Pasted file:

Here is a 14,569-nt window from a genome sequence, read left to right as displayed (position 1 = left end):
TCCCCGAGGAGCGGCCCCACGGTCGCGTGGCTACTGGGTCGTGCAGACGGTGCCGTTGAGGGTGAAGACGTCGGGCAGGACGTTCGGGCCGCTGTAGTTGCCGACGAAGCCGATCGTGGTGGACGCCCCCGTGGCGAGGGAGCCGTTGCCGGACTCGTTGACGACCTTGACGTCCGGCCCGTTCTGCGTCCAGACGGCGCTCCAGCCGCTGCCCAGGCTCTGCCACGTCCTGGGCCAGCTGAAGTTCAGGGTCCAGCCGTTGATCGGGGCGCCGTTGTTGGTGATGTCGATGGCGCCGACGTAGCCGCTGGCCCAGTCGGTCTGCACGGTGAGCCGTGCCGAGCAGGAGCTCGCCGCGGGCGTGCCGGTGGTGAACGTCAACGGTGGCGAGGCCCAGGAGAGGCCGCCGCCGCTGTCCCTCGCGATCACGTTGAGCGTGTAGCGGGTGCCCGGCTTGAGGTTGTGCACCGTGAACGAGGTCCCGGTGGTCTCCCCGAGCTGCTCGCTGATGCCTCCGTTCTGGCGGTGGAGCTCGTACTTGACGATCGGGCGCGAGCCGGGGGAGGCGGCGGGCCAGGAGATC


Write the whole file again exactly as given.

Here is a 14,569-nt window from a genome sequence, read left to right as displayed (position 1 = left end):
TCCCCGAGGAGCGGCCCCACGGTCGCGTGGCTACTGGGTCGTGCAGACGGTGCCGTTGAGGGTGAAGACGTCGGGCAGGACGTTCGGGCCGCTGTAGTTGCCGACGAAGCCGATCGTGGTGGACGCCCCCGTGGCGAGGGAGCCGTTGCCGGACTCGTTGACGACCTTGACGTCCGGCCCGTTCTGCGTCCAGACGGCGCTCCAGCCGCTGCCCAGGCTCTGCCACGTCCTGGGCCAGCTGAAGTTCAGGGTCCAGCCGTTGATCGGGGCGCCGTTGTTGGTGATGTCGATGGCGCCGACGTAGCCGCTGGCCCAGTCGGTCTGCACGGTGAGCCGTGCCGAGCAGGAGCTCGCCGCGGGCGTGCCGGTGGTGAACGTCAACGGTGGCGAGGCCCAGGAGAGGCCGCCGCCGCTGTCCCTCGCGATCACGTTGAGCGTGTAGCGGGTGCCCGGCTTGAGGTTGTGCACCGTGAACGAGGTCCCGGTGGTCTCCCCGAGCTGCTCGCTGATGCCTCCGTTCTGGCGGTGGAGCTCGTACTTGACGATCGGGCGCGAGCCGGGGGAGGCGGCGGGCCAGGAGATC